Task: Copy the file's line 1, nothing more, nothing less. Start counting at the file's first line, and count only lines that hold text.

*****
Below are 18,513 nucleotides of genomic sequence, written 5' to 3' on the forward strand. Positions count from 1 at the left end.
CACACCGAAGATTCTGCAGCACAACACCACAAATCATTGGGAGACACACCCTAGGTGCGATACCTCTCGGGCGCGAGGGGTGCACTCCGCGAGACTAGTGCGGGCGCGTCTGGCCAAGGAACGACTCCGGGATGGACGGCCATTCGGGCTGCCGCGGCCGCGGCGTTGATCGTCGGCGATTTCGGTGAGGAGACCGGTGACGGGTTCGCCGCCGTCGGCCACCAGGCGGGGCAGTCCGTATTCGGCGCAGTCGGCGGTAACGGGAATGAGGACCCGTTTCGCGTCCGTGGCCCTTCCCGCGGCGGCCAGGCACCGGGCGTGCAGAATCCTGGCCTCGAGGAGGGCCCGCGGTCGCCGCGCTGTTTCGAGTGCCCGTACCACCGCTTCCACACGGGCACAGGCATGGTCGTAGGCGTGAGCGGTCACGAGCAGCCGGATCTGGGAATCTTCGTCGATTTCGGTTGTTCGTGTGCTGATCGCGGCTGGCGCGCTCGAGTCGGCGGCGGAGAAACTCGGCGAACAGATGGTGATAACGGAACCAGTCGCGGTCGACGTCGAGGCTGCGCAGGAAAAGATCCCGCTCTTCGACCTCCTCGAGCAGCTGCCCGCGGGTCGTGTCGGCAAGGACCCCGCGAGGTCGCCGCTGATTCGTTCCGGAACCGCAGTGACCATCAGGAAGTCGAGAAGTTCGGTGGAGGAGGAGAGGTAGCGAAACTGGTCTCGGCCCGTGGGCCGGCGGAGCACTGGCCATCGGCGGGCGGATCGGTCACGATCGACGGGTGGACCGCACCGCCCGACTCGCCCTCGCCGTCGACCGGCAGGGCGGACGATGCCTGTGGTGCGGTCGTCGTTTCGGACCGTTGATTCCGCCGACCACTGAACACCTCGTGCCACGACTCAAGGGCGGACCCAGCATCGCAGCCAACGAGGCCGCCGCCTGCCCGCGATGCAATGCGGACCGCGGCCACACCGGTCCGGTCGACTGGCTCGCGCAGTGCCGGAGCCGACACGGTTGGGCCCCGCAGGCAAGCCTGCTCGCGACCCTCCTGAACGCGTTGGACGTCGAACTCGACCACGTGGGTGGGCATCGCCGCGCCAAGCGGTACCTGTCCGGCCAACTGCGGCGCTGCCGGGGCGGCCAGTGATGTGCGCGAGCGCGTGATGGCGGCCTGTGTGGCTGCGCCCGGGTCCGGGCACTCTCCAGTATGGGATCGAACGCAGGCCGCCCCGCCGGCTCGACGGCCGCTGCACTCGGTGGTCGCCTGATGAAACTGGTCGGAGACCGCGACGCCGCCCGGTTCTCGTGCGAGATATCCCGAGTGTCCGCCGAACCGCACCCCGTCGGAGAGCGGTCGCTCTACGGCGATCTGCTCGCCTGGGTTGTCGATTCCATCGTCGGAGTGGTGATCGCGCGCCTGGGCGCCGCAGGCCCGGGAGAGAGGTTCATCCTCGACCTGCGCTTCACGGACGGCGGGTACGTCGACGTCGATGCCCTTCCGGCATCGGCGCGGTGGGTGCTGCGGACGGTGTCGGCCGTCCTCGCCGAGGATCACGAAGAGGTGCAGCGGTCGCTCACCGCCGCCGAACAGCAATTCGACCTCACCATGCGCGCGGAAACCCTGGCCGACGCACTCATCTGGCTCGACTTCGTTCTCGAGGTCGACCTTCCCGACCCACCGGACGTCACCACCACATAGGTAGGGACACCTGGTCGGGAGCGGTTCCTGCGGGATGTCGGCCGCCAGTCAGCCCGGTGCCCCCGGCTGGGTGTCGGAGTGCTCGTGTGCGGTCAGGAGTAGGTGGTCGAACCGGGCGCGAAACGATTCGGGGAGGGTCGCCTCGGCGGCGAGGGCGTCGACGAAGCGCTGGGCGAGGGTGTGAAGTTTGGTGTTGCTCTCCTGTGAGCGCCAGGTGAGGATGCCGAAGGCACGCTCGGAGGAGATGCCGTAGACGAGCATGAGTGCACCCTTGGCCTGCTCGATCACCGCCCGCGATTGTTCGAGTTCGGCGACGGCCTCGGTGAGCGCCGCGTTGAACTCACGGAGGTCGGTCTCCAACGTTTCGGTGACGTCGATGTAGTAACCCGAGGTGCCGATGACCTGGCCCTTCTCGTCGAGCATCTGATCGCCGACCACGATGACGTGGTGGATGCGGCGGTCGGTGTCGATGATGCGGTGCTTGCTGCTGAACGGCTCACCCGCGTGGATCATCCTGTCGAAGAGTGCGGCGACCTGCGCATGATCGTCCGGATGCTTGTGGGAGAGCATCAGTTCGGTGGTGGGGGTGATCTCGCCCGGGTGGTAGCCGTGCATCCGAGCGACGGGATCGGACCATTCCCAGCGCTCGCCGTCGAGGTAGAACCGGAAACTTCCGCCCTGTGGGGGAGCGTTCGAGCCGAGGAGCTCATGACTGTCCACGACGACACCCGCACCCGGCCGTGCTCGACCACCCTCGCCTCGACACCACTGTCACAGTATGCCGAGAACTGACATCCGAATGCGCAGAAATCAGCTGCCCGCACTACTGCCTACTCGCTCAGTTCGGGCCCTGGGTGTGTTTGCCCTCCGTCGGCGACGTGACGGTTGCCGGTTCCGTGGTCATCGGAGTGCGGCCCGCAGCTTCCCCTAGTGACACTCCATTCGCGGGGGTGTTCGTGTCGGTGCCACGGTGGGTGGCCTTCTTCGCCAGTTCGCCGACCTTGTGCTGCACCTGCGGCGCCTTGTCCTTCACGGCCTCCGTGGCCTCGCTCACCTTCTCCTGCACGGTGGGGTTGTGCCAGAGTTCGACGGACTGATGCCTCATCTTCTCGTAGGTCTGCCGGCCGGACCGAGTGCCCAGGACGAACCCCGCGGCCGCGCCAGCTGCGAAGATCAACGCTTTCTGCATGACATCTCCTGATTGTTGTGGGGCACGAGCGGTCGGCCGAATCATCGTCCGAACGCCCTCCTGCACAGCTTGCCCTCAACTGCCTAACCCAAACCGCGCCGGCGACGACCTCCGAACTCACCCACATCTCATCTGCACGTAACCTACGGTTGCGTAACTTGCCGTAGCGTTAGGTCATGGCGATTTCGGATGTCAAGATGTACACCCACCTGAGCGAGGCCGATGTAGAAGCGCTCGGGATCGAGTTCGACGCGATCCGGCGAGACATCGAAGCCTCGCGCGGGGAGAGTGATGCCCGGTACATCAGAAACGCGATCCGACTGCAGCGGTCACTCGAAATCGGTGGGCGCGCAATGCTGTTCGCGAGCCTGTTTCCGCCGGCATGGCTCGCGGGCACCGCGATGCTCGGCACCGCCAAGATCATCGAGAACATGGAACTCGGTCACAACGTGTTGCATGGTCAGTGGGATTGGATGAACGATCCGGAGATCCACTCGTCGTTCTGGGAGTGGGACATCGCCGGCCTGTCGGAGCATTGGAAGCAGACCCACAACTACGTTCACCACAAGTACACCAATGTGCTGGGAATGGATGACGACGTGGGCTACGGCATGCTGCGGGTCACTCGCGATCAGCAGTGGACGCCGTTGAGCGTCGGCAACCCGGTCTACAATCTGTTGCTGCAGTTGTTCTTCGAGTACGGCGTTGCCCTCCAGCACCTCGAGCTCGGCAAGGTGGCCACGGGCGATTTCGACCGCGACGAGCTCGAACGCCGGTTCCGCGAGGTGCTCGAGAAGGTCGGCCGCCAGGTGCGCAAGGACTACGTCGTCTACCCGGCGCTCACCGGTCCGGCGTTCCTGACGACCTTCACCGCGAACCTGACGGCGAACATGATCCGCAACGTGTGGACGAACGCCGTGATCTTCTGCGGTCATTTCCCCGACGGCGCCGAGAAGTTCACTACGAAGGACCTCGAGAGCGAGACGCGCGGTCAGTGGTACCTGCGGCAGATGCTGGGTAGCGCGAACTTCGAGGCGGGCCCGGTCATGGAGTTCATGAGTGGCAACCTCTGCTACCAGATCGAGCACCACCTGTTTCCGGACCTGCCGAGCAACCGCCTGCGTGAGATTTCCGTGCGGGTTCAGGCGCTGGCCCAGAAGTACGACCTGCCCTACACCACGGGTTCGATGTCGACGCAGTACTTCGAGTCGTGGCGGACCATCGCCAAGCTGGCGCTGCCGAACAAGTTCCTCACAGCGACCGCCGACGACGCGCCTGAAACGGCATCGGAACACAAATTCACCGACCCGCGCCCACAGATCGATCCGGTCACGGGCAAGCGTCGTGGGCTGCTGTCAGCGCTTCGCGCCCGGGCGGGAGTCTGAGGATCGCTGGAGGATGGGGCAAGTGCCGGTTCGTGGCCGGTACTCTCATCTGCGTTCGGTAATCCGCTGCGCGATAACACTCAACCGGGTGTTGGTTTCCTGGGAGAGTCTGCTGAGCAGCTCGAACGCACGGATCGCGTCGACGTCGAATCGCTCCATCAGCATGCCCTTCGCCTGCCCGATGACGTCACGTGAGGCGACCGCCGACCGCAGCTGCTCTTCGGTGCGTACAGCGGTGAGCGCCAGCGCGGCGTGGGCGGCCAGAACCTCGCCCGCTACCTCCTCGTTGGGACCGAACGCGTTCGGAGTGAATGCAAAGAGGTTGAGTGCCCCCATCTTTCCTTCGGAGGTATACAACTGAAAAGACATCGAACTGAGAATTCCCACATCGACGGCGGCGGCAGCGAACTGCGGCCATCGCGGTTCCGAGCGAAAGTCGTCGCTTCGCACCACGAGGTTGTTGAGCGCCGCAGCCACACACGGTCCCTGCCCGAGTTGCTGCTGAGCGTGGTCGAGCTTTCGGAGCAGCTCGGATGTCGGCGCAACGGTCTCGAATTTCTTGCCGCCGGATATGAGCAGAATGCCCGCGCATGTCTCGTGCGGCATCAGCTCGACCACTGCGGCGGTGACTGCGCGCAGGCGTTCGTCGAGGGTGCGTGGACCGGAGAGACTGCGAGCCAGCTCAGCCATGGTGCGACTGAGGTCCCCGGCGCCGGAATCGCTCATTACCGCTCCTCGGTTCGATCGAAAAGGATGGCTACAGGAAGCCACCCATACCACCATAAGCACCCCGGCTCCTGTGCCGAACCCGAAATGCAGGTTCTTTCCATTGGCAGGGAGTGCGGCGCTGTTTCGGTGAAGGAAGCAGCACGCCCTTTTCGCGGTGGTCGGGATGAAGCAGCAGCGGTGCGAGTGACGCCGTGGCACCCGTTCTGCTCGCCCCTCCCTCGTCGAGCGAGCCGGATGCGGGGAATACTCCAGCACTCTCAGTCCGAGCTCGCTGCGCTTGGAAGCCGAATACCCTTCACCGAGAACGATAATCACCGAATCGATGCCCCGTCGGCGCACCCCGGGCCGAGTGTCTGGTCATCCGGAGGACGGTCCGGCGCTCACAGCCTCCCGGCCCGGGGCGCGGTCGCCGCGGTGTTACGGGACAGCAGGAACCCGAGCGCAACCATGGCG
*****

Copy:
Below are 18,513 nucleotides of genomic sequence, written 5' to 3' on the forward strand. Positions count from 1 at the left end.